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Seventh Circuit: Indiana District Court Erred in Denying Counsel to Prisoner

That ruling came in an appeal brought by Indiana prisoner Leonard Thomas, who sued numerous prison officials at the Westville Correctional Facility. His complaint alleged his requests for mental health care were denied or ignored and that officials failed to protect him from self-harm.

Over a 20-month period, “Thomas’s case traveled a lengthy journey, which included amendments to his complaint and denials of his requests for counsel,” the Seventh Circuit wrote. His failure to respond to a district court order resulted in dismissal of the case.

The Seventh Circuit first considered the question of appointment of counsel because it resolved the other issues on appeal. While civil litigants do not have a statutory right to court-appointed counsel, the district may request an attorney represent a party.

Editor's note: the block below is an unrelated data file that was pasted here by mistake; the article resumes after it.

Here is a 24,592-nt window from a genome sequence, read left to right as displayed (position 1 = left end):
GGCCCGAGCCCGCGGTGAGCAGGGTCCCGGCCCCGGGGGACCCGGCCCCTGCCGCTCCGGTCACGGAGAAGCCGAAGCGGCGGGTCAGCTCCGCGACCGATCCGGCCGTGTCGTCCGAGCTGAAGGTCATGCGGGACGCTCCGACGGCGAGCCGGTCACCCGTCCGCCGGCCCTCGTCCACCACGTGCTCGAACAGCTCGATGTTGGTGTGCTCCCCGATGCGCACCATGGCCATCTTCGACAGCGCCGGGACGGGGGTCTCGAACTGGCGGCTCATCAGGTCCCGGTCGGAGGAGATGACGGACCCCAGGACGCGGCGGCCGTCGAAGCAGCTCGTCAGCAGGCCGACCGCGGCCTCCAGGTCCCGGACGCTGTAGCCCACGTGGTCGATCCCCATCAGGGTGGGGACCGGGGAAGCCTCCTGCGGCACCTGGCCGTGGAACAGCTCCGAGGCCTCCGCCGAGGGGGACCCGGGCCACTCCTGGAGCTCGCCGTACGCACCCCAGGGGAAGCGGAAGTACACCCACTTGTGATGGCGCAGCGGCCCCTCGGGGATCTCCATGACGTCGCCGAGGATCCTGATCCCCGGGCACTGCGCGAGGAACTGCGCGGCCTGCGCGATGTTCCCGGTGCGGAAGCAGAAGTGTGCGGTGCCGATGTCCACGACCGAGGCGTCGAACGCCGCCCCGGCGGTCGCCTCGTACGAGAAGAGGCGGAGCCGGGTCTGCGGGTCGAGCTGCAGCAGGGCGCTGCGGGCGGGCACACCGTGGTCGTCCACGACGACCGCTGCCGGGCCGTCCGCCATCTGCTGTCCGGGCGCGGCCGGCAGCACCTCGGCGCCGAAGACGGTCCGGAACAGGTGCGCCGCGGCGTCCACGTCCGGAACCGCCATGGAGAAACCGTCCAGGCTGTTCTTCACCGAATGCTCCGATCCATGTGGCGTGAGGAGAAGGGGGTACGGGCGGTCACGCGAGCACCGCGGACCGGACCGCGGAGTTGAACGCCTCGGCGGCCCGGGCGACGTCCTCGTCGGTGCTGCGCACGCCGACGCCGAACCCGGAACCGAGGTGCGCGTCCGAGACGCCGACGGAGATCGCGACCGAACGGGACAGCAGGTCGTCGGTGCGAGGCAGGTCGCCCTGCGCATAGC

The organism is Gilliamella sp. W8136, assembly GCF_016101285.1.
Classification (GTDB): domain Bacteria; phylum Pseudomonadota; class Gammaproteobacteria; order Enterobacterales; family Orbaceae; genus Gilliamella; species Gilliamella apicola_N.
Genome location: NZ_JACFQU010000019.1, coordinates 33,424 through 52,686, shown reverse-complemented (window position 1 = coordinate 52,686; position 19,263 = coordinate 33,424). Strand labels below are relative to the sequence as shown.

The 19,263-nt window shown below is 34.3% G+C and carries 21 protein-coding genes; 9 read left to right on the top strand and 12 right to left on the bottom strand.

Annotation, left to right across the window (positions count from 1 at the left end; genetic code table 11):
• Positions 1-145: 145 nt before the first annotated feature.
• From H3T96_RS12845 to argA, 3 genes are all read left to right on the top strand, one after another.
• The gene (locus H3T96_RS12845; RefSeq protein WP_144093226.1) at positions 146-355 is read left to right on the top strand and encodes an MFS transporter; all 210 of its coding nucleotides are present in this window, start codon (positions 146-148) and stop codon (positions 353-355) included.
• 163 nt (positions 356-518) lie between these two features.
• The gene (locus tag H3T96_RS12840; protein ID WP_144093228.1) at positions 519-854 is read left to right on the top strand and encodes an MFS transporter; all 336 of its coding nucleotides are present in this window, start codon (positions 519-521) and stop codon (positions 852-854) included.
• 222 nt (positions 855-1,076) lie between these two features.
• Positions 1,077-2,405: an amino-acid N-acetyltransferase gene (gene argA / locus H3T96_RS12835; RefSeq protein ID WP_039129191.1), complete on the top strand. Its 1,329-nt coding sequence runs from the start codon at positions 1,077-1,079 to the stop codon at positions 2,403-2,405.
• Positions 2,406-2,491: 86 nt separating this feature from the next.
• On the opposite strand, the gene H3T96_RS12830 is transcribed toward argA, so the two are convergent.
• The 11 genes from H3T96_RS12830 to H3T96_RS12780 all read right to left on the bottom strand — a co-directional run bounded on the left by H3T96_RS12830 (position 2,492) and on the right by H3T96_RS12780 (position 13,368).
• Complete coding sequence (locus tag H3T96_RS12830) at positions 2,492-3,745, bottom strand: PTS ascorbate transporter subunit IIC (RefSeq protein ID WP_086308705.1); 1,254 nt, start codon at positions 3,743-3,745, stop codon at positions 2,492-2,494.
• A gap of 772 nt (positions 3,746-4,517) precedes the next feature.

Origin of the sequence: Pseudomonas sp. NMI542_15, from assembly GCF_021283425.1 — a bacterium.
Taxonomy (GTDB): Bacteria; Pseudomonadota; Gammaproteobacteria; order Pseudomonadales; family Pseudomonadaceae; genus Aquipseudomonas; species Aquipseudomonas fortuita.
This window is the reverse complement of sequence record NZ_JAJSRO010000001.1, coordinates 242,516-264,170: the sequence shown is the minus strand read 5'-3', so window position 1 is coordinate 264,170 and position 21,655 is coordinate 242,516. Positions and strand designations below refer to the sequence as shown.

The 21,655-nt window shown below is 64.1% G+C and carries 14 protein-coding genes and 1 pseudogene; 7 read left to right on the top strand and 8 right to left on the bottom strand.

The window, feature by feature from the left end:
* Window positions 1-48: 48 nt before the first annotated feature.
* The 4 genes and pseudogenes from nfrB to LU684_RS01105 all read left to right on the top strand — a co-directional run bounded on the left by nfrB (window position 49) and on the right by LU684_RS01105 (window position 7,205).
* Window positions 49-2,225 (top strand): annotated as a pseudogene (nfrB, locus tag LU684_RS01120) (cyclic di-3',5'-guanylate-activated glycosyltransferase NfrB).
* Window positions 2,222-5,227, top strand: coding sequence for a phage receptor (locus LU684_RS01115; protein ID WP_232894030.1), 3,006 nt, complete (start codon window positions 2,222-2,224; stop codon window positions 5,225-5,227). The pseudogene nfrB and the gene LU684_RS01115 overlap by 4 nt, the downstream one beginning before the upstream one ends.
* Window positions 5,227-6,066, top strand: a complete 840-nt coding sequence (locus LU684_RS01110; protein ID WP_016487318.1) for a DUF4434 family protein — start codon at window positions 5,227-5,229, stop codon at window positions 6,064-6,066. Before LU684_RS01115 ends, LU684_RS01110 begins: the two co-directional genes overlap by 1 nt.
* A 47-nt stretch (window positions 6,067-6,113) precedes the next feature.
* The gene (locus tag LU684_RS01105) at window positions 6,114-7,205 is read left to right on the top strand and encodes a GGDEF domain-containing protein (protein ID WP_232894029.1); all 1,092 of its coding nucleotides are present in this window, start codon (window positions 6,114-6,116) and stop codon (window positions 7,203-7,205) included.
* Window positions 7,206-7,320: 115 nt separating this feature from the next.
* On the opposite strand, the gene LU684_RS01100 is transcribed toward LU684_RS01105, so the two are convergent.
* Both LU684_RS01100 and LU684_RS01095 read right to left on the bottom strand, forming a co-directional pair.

In exercising that discretion, the district court must inquire if (1) “the indigent plaintiff made a reasonable attempt to obtain counsel … and if so; (2) given the difficulty of the case, does the plaintiff appear competent to litigate himself.” See: Pruitt v. Note, 503 F.3d 647 (7th Cir. 2007).

In denying Thomas’s two 2015 requests for counsel, the district court satisfactorily evaluated the efforts Thomas had made toward seeking counsel, but in denying his 2016 request, its inquiry was insufficient.

As to whether Thomas had the ability to litigate the case, the district court again failed to make necessary findings in denying the 2016 request. While the court cited his mental illness and the types of motions and filings he had made to determine in denying the 2015 requests, those orders failed to consider “Thomas’s literacy, communication skills, and litigation experience.” His lack of a high school education should have been considered, but it was not. The medical evidence made the case complicated, and prejudice was apparent in that with counsel’s assistance Thomas would have responded to the district court’s order to show cause.

Related legal case

Thomas v. Wardell